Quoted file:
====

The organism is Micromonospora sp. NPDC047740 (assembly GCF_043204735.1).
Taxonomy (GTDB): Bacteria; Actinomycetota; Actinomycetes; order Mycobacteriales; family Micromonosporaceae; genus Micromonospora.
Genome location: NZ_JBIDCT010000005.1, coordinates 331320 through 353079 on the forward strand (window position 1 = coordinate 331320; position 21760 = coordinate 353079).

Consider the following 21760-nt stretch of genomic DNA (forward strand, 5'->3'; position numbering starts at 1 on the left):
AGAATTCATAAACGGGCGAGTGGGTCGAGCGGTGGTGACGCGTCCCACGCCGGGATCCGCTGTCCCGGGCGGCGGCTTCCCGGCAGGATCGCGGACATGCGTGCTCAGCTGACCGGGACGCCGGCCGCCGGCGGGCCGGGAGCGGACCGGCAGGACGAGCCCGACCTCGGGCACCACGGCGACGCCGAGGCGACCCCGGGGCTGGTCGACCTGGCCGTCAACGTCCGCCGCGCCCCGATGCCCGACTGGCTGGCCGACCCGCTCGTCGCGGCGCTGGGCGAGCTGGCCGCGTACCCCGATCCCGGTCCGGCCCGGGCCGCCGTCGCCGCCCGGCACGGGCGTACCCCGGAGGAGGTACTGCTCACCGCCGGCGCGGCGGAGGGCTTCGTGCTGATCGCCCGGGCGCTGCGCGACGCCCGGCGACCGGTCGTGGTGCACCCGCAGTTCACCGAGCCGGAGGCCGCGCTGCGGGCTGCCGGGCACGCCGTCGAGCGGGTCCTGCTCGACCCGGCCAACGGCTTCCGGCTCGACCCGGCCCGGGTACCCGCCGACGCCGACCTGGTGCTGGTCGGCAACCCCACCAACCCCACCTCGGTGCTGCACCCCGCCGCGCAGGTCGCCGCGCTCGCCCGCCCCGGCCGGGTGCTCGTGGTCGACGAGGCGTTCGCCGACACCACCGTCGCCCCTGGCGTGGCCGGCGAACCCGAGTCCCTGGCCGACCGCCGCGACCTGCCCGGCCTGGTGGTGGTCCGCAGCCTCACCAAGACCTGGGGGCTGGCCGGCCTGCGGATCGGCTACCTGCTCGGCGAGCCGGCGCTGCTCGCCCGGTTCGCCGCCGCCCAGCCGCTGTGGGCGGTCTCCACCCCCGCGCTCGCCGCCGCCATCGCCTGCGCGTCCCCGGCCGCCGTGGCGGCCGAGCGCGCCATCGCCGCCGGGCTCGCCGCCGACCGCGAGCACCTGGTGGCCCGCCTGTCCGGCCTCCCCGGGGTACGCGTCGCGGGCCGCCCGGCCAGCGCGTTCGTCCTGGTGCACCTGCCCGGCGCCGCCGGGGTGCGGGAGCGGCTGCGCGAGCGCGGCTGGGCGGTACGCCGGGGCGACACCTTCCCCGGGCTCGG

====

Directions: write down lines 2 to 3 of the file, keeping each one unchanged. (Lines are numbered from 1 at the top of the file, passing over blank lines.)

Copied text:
Taxonomy (GTDB): Bacteria; Actinomycetota; Actinomycetes; order Mycobacteriales; family Micromonosporaceae; genus Micromonospora.
Genome location: NZ_JBIDCT010000005.1, coordinates 331320 through 353079 on the forward strand (window position 1 = coordinate 331320; position 21760 = coordinate 353079).